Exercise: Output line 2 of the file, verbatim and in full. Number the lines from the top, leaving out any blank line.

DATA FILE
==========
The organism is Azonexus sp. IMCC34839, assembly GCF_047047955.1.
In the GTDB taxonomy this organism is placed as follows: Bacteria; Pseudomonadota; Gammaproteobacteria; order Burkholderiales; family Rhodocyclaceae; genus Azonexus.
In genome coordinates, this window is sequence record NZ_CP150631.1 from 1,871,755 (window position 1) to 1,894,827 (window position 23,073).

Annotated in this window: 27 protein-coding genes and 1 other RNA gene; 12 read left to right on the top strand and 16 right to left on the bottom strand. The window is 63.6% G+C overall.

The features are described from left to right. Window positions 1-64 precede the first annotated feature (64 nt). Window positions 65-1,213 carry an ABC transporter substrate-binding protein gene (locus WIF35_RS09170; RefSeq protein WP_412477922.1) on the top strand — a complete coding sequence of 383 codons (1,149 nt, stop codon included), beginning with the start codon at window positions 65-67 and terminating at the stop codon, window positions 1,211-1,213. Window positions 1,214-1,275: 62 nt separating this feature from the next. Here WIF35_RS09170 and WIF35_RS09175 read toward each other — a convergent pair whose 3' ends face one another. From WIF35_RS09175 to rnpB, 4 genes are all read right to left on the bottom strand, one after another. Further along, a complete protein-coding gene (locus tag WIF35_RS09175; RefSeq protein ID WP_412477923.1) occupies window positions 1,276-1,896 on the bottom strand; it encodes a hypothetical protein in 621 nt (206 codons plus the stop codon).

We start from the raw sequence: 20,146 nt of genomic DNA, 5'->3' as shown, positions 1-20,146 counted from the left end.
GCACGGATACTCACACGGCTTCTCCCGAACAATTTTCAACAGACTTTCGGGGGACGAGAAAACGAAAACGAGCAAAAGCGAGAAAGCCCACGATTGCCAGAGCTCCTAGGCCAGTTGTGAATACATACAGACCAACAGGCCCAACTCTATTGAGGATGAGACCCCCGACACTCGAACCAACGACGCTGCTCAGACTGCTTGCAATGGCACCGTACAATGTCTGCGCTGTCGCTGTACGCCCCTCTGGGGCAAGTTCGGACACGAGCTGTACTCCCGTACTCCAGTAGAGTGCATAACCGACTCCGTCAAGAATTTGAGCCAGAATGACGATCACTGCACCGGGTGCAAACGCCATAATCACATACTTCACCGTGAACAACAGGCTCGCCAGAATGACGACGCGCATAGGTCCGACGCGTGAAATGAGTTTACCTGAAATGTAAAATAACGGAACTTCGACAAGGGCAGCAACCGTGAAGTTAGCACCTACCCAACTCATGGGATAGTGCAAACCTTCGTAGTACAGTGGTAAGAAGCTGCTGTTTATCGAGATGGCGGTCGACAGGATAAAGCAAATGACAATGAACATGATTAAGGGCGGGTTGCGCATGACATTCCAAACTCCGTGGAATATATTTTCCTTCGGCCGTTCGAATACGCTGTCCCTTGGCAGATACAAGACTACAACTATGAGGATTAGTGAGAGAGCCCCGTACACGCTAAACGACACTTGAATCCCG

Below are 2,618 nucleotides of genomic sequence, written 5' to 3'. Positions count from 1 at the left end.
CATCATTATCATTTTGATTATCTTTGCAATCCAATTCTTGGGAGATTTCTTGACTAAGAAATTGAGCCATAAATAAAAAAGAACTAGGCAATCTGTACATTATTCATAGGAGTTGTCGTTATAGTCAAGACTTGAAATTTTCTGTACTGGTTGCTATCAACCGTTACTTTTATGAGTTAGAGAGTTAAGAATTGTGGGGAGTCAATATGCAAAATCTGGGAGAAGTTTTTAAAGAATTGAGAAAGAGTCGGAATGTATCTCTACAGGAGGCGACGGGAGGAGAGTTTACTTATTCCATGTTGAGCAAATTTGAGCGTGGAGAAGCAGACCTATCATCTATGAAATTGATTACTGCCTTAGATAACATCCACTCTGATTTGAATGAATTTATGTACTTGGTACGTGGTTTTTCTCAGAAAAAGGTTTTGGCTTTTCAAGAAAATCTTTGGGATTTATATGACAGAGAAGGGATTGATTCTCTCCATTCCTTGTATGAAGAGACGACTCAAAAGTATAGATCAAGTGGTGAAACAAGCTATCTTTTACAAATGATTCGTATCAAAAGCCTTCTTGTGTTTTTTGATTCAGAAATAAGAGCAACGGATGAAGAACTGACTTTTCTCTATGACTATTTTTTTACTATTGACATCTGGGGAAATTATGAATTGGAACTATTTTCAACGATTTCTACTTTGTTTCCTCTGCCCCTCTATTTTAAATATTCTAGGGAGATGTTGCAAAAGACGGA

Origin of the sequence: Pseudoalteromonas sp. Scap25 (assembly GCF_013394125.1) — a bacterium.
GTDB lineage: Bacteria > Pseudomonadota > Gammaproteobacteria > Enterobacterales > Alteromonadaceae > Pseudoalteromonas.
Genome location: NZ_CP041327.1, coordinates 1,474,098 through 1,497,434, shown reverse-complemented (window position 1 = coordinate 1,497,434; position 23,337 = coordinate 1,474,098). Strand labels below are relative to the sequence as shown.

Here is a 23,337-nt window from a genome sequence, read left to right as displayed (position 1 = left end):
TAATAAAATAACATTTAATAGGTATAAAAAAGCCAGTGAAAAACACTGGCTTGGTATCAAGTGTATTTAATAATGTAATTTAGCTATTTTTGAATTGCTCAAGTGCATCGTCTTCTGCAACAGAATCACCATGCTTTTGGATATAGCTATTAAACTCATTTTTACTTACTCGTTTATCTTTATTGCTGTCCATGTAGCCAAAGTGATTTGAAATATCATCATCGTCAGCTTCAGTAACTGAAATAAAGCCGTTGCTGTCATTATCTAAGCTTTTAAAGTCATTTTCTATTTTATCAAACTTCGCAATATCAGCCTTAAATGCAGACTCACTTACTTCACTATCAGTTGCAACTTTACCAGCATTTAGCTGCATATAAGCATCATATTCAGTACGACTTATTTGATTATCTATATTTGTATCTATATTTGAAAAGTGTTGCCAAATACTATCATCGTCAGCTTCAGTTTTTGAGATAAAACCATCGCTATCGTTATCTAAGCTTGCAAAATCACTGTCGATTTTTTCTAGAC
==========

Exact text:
In the GTDB taxonomy this organism is placed as follows: Bacteria; Pseudomonadota; Gammaproteobacteria; order Burkholderiales; family Rhodocyclaceae; genus Azonexus.